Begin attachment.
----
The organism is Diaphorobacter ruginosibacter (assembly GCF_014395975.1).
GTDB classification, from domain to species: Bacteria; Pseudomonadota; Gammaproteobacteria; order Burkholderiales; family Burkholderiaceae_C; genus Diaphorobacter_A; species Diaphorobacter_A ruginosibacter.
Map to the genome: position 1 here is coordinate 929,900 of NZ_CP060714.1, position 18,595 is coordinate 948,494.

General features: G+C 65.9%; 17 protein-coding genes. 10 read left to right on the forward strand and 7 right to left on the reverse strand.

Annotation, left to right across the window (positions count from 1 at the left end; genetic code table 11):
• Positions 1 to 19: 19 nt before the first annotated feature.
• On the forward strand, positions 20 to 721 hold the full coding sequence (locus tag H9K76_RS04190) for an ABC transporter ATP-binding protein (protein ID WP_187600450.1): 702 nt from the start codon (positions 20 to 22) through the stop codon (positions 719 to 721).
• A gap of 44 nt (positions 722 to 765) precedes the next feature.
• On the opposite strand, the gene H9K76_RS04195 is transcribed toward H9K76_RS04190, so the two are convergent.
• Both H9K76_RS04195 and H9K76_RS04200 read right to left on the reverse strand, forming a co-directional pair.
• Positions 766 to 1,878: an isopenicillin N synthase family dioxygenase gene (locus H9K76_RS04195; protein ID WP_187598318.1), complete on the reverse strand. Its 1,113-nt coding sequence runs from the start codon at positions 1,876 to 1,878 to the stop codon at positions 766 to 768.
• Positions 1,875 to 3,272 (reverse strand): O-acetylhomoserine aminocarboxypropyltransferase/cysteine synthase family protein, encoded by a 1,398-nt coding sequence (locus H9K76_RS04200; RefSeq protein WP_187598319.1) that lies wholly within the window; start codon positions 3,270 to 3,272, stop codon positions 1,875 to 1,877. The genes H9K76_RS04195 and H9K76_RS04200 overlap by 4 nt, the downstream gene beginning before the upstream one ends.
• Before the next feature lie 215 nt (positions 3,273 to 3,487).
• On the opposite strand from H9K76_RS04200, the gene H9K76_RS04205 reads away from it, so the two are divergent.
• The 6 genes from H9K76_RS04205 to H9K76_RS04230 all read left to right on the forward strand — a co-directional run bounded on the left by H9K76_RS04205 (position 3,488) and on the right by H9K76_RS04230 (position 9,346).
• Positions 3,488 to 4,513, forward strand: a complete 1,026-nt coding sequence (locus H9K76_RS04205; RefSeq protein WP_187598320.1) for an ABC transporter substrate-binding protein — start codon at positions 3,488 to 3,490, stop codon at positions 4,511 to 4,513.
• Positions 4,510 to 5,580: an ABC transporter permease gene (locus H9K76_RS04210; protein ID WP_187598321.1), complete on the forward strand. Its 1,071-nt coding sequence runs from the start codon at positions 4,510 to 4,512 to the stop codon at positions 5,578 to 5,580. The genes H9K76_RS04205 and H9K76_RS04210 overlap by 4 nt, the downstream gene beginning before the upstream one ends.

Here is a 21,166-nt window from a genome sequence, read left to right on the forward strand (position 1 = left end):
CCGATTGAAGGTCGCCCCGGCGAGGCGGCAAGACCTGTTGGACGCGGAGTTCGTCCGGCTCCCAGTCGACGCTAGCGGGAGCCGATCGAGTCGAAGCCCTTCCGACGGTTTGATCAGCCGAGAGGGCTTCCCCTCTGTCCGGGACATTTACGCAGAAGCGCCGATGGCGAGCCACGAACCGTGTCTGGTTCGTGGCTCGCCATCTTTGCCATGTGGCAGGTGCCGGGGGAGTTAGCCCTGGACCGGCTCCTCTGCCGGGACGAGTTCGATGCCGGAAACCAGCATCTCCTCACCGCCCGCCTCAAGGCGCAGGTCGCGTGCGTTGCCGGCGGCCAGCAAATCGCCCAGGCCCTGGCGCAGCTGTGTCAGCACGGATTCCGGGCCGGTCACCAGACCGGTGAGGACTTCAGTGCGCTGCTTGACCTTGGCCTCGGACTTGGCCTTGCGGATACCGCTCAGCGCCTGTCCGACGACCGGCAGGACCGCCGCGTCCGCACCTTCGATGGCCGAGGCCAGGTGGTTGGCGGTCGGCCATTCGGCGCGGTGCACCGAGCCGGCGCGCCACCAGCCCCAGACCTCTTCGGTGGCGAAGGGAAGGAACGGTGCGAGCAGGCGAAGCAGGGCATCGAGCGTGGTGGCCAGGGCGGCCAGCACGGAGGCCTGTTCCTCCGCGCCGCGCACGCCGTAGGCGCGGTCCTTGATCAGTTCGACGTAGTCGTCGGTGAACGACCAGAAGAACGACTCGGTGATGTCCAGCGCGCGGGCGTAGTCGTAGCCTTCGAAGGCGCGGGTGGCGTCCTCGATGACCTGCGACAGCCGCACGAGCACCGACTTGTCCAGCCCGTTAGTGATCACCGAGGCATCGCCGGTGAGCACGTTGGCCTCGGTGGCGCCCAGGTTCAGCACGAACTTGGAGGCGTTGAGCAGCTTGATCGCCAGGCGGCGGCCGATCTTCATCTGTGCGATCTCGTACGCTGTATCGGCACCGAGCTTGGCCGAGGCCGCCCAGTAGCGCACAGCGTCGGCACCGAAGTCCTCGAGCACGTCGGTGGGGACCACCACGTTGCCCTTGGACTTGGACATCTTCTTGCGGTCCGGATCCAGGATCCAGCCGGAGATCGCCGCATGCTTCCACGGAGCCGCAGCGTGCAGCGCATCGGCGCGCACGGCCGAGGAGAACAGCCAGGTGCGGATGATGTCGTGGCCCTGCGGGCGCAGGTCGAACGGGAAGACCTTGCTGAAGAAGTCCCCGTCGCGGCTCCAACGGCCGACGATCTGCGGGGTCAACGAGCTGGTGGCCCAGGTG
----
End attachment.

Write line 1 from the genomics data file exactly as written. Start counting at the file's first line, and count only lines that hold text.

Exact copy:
The organism is Diaphorobacter ruginosibacter (assembly GCF_014395975.1).